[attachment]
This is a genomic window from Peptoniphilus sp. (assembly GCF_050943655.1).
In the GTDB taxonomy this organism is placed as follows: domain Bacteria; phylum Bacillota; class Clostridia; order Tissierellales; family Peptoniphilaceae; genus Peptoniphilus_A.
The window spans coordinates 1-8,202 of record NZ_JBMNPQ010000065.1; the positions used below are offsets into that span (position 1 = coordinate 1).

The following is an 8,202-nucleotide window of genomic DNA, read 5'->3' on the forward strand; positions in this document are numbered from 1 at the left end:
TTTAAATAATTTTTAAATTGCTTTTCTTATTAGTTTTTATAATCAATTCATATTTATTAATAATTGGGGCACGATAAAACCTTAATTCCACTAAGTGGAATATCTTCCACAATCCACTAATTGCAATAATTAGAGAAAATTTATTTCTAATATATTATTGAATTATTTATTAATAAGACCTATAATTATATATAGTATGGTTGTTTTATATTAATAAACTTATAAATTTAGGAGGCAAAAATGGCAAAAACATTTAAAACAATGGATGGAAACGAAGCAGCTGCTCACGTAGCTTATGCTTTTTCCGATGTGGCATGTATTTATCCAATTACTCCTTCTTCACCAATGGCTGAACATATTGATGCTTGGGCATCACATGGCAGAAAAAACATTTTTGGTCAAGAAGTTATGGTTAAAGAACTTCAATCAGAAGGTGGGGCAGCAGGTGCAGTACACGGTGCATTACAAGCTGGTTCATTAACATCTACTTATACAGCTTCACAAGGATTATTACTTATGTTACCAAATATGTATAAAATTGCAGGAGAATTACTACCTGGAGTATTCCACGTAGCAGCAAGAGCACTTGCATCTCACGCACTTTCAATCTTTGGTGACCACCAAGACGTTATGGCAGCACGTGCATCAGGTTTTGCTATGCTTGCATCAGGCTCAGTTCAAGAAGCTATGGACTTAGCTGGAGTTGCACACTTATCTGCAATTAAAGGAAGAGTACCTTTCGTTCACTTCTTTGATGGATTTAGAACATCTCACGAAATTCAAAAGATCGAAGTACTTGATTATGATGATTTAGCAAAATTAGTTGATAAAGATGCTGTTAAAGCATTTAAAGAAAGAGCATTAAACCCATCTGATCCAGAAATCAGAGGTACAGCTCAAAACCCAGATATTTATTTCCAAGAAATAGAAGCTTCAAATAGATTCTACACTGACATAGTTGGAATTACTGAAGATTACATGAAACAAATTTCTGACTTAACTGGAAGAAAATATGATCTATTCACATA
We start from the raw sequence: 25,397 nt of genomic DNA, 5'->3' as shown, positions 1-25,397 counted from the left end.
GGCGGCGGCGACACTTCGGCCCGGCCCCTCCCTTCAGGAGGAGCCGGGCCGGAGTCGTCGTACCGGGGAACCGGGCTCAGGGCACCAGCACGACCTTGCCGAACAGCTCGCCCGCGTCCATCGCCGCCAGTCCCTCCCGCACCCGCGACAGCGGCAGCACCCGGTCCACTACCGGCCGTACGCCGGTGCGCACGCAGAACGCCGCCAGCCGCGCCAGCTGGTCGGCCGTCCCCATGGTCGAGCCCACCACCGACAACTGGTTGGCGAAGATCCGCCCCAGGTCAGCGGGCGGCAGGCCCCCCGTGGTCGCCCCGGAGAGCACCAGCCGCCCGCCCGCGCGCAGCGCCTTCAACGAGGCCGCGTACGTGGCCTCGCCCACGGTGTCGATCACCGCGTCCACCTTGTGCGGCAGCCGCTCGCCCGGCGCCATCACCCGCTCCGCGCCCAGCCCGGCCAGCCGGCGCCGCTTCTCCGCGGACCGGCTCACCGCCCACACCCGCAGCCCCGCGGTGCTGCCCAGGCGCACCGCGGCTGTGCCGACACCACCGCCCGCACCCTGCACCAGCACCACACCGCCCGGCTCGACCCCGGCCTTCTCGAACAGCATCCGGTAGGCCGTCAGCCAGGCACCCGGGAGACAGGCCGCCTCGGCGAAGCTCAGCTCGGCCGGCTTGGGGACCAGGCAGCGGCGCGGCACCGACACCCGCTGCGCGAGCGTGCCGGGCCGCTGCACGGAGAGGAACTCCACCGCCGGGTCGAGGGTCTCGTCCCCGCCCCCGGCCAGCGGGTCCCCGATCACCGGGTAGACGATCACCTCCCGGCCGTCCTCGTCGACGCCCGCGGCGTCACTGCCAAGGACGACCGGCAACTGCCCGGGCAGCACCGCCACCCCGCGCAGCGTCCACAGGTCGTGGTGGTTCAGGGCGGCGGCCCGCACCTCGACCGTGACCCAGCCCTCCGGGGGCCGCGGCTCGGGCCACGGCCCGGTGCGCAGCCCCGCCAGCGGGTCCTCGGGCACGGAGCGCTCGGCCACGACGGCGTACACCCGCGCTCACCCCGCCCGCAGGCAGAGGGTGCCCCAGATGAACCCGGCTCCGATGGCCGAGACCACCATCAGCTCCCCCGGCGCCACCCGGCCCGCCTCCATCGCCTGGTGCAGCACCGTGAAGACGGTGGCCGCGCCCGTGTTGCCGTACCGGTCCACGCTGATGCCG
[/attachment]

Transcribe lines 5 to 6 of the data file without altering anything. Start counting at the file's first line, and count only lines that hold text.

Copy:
TTTAAATAATTTTTAAATTGCTTTTCTTATTAGTTTTTATAATCAATTCATATTTATTAATAATTGGGGCACGATAAAACCTTAATTCCACTAAGTGGAATATCTTCCACAATCCACTAATTGCAATAATTAGAGAAAATTTATTTCTAATATATTATTGAATTATTTATTAATAAGACCTATAATTATATATAGTATGGTTGTTTTATATTAATAAACTTATAAATTTAGGAGGCAAAAATGGCAAAAACATTTAAAACAATGGATGGAAACGAAGCAGCTGCTCACGTAGCTTATGCTTTTTCCGATGTGGCATGTATTTATCCAATTACTCCTTCTTCACCAATGGCTGAACATATTGATGCTTGGGCATCACATGGCAGAAAAAACATTTTTGGTCAAGAAGTTATGGTTAAAGAACTTCAATCAGAAGGTGGGGCAGCAGGTGCAGTACACGGTGCATTACAAGCTGGTTCATTAACATCTACTTATACAGCTTCACAAGGATTATTACTTATGTTACCAAATATGTATAAAATTGCAGGAGAATTACTACCTGGAGTATTCCACGTAGCAGCAAGAGCACTTGCATCTCACGCACTTTCAATCTTTGGTGACCACCAAGACGTTATGGCAGCACGTGCATCAGGTTTTGCTATGCTTGCATCAGGCTCAGTTCAAGAAGCTATGGACTTAGCTGGAGTTGCACACTTATCTGCAATTAAAGGAAGAGTACCTTTCGTTCACTTCTTTGATGGATTTAGAACATCTCACGAAATTCAAAAGATCGAAGTACTTGATTATGATGATTTAGCAAAATTAGTTGATAAAGATGCTGTTAAAGCATTTAAAGAAAGAGCATTAAACCCATCTGATCCAGAAATCAGAGGTACAGCTCAAAACCCAGATATTTATTTCCAAGAAATAGAAGCTTCAAATAGATTCTACACTGACATAGTTGGAATTACTGAAGATTACATGAAACAAATTTCTGACTTAACTGGAAGAAAATATGATCTATTCACATA
We start from the raw sequence: 25,397 nt of genomic DNA, 5'->3' as shown, positions 1-25,397 counted from the left end.